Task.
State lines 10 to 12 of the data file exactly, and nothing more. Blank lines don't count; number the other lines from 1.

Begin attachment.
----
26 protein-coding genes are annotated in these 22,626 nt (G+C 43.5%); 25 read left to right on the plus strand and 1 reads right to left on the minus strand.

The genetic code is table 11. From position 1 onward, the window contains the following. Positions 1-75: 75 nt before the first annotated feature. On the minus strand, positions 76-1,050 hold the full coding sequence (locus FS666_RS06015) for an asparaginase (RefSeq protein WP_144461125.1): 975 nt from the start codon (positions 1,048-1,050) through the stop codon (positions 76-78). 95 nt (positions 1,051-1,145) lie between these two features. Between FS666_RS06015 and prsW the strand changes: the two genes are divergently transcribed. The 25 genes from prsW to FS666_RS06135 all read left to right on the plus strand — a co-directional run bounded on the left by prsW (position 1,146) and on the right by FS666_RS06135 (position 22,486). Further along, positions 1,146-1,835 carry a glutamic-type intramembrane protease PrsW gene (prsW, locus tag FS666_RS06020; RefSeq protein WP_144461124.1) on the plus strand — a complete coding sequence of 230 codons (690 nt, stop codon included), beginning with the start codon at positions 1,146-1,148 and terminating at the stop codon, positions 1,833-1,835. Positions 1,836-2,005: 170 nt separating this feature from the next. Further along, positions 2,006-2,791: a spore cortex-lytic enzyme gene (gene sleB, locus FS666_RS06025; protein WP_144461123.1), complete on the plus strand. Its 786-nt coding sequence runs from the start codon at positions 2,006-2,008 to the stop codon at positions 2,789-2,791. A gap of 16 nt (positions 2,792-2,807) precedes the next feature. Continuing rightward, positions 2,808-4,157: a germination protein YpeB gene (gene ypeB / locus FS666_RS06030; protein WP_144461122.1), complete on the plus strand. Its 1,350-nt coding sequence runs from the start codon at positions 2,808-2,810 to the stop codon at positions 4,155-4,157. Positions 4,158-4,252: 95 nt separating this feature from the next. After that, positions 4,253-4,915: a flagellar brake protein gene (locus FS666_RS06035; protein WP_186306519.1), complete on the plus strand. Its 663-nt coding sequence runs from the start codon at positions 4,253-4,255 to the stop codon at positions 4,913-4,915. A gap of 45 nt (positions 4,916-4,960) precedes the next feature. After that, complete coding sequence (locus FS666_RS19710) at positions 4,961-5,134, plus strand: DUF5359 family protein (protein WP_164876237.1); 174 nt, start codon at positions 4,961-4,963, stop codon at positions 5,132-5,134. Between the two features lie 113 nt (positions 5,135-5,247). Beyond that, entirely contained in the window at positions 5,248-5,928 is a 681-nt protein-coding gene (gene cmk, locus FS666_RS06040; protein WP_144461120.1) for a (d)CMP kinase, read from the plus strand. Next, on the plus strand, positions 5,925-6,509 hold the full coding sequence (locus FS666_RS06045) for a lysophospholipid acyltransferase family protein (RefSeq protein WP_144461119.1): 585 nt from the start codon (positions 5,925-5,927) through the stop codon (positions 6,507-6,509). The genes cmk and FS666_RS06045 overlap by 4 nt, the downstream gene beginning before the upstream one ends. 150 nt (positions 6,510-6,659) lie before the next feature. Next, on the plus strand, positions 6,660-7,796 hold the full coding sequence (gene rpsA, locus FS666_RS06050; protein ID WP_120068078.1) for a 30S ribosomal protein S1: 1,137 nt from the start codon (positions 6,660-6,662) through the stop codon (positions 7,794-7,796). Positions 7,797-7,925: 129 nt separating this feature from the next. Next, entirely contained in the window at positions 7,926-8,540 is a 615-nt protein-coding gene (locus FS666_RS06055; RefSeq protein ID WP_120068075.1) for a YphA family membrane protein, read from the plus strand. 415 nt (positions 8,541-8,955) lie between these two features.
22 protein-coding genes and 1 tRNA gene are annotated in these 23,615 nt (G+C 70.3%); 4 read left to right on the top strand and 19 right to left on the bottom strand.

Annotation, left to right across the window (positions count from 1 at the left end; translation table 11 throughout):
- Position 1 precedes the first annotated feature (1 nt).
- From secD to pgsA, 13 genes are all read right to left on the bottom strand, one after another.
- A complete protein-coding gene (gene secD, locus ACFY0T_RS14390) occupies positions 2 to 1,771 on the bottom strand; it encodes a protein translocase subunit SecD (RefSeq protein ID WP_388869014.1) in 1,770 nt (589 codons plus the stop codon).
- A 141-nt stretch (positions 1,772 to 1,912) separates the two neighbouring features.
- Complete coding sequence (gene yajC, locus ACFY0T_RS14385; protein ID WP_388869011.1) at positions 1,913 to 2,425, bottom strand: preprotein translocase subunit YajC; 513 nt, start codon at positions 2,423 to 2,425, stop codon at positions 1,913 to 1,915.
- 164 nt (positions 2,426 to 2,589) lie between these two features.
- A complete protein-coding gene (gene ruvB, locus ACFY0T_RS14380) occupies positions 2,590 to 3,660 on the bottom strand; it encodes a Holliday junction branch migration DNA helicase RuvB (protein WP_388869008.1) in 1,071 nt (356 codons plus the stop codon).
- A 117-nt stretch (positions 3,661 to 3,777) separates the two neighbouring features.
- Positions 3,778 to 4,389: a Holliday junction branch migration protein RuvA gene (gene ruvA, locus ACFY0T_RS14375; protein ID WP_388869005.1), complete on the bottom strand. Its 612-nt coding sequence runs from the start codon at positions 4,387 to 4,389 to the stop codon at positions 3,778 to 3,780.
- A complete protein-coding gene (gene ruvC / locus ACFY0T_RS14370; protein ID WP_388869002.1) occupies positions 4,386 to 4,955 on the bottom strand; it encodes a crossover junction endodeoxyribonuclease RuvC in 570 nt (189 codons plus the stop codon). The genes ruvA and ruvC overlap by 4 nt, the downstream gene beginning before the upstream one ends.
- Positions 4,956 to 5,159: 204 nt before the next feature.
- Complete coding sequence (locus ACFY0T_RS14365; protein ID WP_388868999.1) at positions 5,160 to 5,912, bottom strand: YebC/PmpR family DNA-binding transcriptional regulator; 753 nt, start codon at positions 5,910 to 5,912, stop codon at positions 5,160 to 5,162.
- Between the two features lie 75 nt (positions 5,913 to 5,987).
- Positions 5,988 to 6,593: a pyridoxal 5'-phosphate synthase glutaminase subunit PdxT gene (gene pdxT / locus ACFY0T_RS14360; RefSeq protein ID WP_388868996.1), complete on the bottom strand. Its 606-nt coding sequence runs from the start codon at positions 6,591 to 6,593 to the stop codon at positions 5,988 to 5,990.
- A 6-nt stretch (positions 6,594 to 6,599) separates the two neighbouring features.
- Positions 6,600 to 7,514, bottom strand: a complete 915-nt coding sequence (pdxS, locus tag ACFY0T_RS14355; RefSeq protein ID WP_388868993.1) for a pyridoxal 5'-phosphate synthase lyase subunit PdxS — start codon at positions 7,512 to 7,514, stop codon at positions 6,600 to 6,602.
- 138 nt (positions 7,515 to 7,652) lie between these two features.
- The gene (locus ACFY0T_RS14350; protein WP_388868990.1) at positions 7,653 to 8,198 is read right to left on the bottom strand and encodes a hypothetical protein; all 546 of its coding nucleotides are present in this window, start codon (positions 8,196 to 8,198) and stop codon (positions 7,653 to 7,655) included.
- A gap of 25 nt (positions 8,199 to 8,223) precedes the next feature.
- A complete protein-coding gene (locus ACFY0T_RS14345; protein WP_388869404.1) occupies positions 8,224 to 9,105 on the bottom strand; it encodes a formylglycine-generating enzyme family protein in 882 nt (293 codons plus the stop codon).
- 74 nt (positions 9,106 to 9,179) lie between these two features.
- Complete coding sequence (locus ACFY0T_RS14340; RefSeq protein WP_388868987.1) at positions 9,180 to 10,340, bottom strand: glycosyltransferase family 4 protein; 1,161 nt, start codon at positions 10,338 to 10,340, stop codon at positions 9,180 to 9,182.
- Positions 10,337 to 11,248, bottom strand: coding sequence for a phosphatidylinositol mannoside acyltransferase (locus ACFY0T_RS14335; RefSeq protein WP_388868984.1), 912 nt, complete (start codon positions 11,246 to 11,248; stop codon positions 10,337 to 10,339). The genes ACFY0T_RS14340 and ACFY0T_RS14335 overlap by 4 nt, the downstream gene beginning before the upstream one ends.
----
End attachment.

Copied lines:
- 164 nt (positions 2,426 to 2,589) lie between these two features.
- A complete protein-coding gene (gene ruvB, locus ACFY0T_RS14380) occupies positions 2,590 to 3,660 on the bottom strand; it encodes a Holliday junction branch migration DNA helicase RuvB (protein WP_388869008.1) in 1,071 nt (356 codons plus the stop codon).
- A 117-nt stretch (positions 3,661 to 3,777) separates the two neighbouring features.